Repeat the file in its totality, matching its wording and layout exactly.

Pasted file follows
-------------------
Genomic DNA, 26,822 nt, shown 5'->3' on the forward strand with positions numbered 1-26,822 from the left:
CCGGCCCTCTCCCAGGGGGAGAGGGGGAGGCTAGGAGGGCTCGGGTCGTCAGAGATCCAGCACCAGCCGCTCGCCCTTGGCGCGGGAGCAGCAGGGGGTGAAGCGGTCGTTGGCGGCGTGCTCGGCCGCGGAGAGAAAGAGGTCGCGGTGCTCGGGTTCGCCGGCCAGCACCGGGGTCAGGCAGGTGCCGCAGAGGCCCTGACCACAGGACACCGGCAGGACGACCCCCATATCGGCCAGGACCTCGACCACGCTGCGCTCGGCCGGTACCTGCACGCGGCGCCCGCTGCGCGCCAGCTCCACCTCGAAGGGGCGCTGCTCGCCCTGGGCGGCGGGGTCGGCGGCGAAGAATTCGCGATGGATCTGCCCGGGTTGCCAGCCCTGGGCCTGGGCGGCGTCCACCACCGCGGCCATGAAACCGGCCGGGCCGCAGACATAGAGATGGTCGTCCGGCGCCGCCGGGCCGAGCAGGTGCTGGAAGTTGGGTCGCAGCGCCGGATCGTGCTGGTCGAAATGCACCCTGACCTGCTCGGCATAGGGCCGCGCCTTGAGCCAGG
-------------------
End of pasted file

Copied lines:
Genomic DNA, 26,822 nt, shown 5'->3' on the forward strand with positions numbered 1-26,822 from the left:
CCGGCCCTCTCCCAGGGGGAGAGGGGGAGGCTAGGAGGGCTCGGGTCGTCAGAGATCCAGCACCAGCCGCTCGCCCTTGGCGCGGGAGCAGCAGGGGGTGAAGCGGTCGTTGGCGGCGTGCTCGGCCGCGGAGAGAAAGAGGTCGCGGTGCTCGGGTTCGCCGGCCAGCACCGGGGTCAGGCAGGTGCCGCAGAGGCCCTGACCACAGGACACCGGCAGGACGACCCCCATATCGGCCAGGACCTCGACCACGCTGCGCTCGGCCGGTACCTGCACGCGGCGCCCGCTGCGCGCCAGCTCCACCTCGAAGGGGCGCTGCTCGCCCTGGGCGGCGGGGTCGGCGGCGAAGAATTCGCGATGGATCTGCCCGGGTTGCCAGCCCTGGGCCTGGGCGGCGTCCACCACCGCGGCCATGAAACCGGCCGGGCCGCAGACATAGAGATGGTCGTCCGGCGCCGCCGGGCCGAGCAGGTGCTGGAAGTTGGGTCGCAGCGCCGGATCGTGCTGGTCGAAATGCACCCTGACCTGCTCGGCATAGGGCCGCGCCTTGAGCCAGG